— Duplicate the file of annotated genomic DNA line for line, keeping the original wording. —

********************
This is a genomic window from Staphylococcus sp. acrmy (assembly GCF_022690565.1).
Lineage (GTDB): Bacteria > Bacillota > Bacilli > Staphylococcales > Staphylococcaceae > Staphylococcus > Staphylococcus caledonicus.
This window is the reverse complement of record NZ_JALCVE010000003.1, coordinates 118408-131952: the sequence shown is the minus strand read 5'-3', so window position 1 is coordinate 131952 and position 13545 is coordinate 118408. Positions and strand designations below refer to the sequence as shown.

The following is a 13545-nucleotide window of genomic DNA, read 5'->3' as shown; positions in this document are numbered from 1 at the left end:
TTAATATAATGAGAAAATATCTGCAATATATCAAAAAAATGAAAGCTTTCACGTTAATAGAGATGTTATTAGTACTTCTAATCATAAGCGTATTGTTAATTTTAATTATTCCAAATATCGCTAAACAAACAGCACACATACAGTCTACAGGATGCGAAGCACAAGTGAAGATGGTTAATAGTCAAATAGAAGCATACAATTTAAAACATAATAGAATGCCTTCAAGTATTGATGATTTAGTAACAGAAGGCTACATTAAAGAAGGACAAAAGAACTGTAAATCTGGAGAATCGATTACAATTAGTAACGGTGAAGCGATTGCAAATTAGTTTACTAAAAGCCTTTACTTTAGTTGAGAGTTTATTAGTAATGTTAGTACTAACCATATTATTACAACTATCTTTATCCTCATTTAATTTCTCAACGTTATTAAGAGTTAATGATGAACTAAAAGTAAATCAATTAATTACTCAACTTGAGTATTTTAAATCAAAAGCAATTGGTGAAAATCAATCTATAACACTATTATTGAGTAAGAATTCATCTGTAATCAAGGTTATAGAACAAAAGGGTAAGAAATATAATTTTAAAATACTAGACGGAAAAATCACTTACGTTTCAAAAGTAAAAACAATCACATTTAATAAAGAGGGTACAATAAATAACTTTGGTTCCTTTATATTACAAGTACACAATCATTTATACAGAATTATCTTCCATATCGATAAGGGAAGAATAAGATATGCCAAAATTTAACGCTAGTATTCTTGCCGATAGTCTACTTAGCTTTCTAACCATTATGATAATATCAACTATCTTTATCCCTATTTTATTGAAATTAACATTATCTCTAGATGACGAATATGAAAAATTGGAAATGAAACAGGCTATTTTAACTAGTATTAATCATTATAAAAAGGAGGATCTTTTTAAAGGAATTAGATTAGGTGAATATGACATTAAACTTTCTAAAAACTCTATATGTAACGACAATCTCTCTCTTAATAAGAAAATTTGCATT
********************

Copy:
This is a genomic window from Staphylococcus sp. acrmy (assembly GCF_022690565.1).
Lineage (GTDB): Bacteria > Bacillota > Bacilli > Staphylococcales > Staphylococcaceae > Staphylococcus > Staphylococcus caledonicus.
This window is the reverse complement of record NZ_JALCVE010000003.1, coordinates 118408-131952: the sequence shown is the minus strand read 5'-3', so window position 1 is coordinate 131952 and position 13545 is coordinate 118408. Positions and strand designations below refer to the sequence as shown.

The following is a 13545-nucleotide window of genomic DNA, read 5'->3' as shown; positions in this document are numbered from 1 at the left end:
TTAATATAATGAGAAAATATCTGCAATATATCAAAAAAATGAAAGCTTTCACGTTAATAGAGATGTTATTAGTACTTCTAATCATAAGCGTATTGTTAATTTTAATTATTCCAAATATCGCTAAACAAACAGCACACATACAGTCTACAGGATGCGAAGCACAAGTGAAGATGGTTAATAGTCAAATAGAAGCATACAATTTAAAACATAATAGAATGCCTTCAAGTATTGATGATTTAGTAACAGAAGGCTACATTAAAGAAGGACAAAAGAACTGTAAATCTGGAGAATCGATTACAATTAGTAACGGTGAAGCGATTGCAAATTAGTTTACTAAAAGCCTTTACTTTAGTTGAGAGTTTATTAGTAATGTTAGTACTAACCATATTATTACAACTATCTTTATCCTCATTTAATTTCTCAACGTTATTAAGAGTTAATGATGAACTAAAAGTAAATCAATTAATTACTCAACTTGAGTATTTTAAATCAAAAGCAATTGGTGAAAATCAATCTATAACACTATTATTGAGTAAGAATTCATCTGTAATCAAGGTTATAGAACAAAAGGGTAAGAAATATAATTTTAAAATACTAGACGGAAAAATCACTTACGTTTCAAAAGTAAAAACAATCACATTTAATAAAGAGGGTACAATAAATAACTTTGGTTCCTTTATATTACAAGTACACAATCATTTATACAGAATTATCTTCCATATCGATAAGGGAAGAATAAGATATGCCAAAATTTAACGCTAGTATTCTTGCCGATAGTCTACTTAGCTTTCTAACCATTATGATAATATCAACTATCTTTATCCCTATTTTATTGAAATTAACATTATCTCTAGATGACGAATATGAAAAATTGGAAATGAAACAGGCTATTTTAACTAGTATTAATCATTATAAAAAGGAGGATCTTTTTAAAGGAATTAGATTAGGTGAATATGACATTAAACTTTCTAAAAACTCTATATGTAACGACAATCTCTCTCTTAATAAGAAAATTTGCATT